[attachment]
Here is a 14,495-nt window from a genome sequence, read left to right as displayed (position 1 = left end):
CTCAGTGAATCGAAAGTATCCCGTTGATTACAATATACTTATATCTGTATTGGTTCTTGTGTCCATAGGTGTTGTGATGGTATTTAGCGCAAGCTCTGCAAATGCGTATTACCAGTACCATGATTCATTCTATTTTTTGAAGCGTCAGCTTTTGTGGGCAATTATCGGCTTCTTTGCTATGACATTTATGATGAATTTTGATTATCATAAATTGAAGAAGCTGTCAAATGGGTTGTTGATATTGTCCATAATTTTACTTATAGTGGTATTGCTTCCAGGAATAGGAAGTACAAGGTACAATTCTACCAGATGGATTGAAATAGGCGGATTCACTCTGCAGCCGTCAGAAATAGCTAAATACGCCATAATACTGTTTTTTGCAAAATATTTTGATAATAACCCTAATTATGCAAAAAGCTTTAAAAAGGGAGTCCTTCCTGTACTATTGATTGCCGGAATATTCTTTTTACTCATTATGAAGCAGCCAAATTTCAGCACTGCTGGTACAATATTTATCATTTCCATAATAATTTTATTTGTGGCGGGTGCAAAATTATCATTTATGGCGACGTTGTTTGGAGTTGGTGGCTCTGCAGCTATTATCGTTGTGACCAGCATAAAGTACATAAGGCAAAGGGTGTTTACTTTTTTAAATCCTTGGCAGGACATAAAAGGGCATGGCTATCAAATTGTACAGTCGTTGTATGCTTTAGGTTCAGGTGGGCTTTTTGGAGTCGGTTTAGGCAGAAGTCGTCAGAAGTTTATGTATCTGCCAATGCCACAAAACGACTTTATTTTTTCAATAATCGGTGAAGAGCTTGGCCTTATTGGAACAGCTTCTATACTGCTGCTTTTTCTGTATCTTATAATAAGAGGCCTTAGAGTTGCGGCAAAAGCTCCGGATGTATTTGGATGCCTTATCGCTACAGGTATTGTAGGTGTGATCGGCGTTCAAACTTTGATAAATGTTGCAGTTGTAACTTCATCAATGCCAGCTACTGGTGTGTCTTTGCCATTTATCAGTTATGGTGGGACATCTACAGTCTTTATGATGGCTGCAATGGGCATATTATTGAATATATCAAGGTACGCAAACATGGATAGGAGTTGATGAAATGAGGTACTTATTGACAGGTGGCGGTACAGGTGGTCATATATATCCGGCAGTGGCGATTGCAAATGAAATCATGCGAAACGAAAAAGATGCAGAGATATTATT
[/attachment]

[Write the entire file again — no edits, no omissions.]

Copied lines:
Here is a 14,495-nt window from a genome sequence, read left to right as displayed (position 1 = left end):
CTCAGTGAATCGAAAGTATCCCGTTGATTACAATATACTTATATCTGTATTGGTTCTTGTGTCCATAGGTGTTGTGATGGTATTTAGCGCAAGCTCTGCAAATGCGTATTACCAGTACCATGATTCATTCTATTTTTTGAAGCGTCAGCTTTTGTGGGCAATTATCGGCTTCTTTGCTATGACATTTATGATGAATTTTGATTATCATAAATTGAAGAAGCTGTCAAATGGGTTGTTGATATTGTCCATAATTTTACTTATAGTGGTATTGCTTCCAGGAATAGGAAGTACAAGGTACAATTCTACCAGATGGATTGAAATAGGCGGATTCACTCTGCAGCCGTCAGAAATAGCTAAATACGCCATAATACTGTTTTTTGCAAAATATTTTGATAATAACCCTAATTATGCAAAAAGCTTTAAAAAGGGAGTCCTTCCTGTACTATTGATTGCCGGAATATTCTTTTTACTCATTATGAAGCAGCCAAATTTCAGCACTGCTGGTACAATATTTATCATTTCCATAATAATTTTATTTGTGGCGGGTGCAAAATTATCATTTATGGCGACGTTGTTTGGAGTTGGTGGCTCTGCAGCTATTATCGTTGTGACCAGCATAAAGTACATAAGGCAAAGGGTGTTTACTTTTTTAAATCCTTGGCAGGACATAAAAGGGCATGGCTATCAAATTGTACAGTCGTTGTATGCTTTAGGTTCAGGTGGGCTTTTTGGAGTCGGTTTAGGCAGAAGTCGTCAGAAGTTTATGTATCTGCCAATGCCACAAAACGACTTTATTTTTTCAATAATCGGTGAAGAGCTTGGCCTTATTGGAACAGCTTCTATACTGCTGCTTTTTCTGTATCTTATAATAAGAGGCCTTAGAGTTGCGGCAAAAGCTCCGGATGTATTTGGATGCCTTATCGCTACAGGTATTGTAGGTGTGATCGGCGTTCAAACTTTGATAAATGTTGCAGTTGTAACTTCATCAATGCCAGCTACTGGTGTGTCTTTGCCATTTATCAGTTATGGTGGGACATCTACAGTCTTTATGATGGCTGCAATGGGCATATTATTGAATATATCAAGGTACGCAAACATGGATAGGAGTTGATGAAATGAGGTACTTATTGACAGGTGGCGGTACAGGTGGTCATATATATCCGGCAGTGGCGATTGCAAATGAAATCATGCGAAACGAAAAAGATGCAGAGATATTATT